Café Tekethopa in Oslo is the old state hospital’s apothecary (pharmacy) from 1872 which was converted to a trendy restaurant in 1997. It’s a three-story mansion, originally with the pharmacy on the first floor and two apartments on the two above. Today it also houses Restaurant Ylajali and Bar Babylon in the courtyard (click all pics to enlarge and enjoy!):
Pub Tekehtopa or Cafe Apothecary in Oslo #1 Pub Tekehtopa or Cafe Apothecary in Oslo #2

The name Tekethopa comes from the Norwegian word for pharmacy/apothecary which is Apotheket. The first years the café was called Apotheket until the cities pharmacies objected and said that it might confuse people.

Pub Tekehtopa or Cafe Apothecary in Oslo #3Therefore they just twisted the Norwegian word for it, it is simply spelled backwards. In the left photo, you see their logo etched in the window from the inside and it should explain it all :-)

Most of the walls, floor and ceiling are original and retain the stucco, plaster ornamentation, with large windows that let in much light. They have matched the interior with the old style – quite cosy I would say. I was there for Sunday lunch with my wife DianeCA (her favourite Café) some weeks ago, and gladly take you along:

Pub Tekehtopa or Cafe Apothecary in Oslo #7 Pub Tekehtopa or Cafe Apothecary in Oslo #8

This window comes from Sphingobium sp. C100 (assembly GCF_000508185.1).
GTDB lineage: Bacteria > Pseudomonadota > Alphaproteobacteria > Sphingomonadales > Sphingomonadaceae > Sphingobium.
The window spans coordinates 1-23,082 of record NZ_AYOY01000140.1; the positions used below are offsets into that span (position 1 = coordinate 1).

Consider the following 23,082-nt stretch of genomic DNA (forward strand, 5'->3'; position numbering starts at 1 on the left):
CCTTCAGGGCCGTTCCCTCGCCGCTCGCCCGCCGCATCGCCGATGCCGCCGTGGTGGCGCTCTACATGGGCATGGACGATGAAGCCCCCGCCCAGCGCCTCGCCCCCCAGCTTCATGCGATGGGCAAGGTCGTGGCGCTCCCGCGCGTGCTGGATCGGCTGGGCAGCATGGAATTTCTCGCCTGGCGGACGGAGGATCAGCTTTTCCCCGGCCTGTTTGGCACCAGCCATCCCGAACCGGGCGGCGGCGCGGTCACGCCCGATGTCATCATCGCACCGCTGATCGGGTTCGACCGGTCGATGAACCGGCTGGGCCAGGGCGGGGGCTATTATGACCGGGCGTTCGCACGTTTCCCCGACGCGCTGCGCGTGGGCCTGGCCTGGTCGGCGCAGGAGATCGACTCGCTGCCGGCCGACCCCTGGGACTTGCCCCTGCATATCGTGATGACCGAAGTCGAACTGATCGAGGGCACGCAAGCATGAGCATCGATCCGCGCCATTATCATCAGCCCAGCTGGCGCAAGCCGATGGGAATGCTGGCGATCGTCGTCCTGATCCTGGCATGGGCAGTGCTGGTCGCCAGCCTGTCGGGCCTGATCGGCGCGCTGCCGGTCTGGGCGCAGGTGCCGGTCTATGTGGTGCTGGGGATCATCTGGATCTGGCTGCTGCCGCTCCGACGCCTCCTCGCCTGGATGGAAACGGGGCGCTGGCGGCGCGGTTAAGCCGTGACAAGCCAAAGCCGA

From the charming and cosy interior.
Pub Tekehtopa or Cafe Apothecary in Oslo #10 Pub Tekehtopa or Cafe Apothecary in Oslo #9

To capture the atmosphere and remind you of that you are in an old pharmacy, they have e.g. restored the original ceiling paintings and kept some equipment in glass cases:
Pub Tekehtopa or Cafe Apothecary in Oslo #13 Pub Tekehtopa or Cafe Apothecary in Oslo #14

The service and food is both nice and here are some examples from the menu which my wife and I had:
Pub Tekehtopa or Cafe Apothecary in Oslo #12 Pub Tekehtopa or Cafe Apothecary in Oslo #11
Left: Chèvre salad with honey, mustard and cashew – Right: Chili marinaded shrimp salad

This is just an example of many cafés or restaurants in old buildings renovated and decorated to take care of and preserve the original architecture. Instead of tearing down these beautiful old buildings Oslo is interested in taking care of the history, culture and traditions. This also makes Oslo a lovely city as many areas are well maintained from the era they were built. That’s also an example of what you can experience together with bloggers from all over the world, if you meet up with us at the Oslo Blog Gathering in August (click to see the official program site!).

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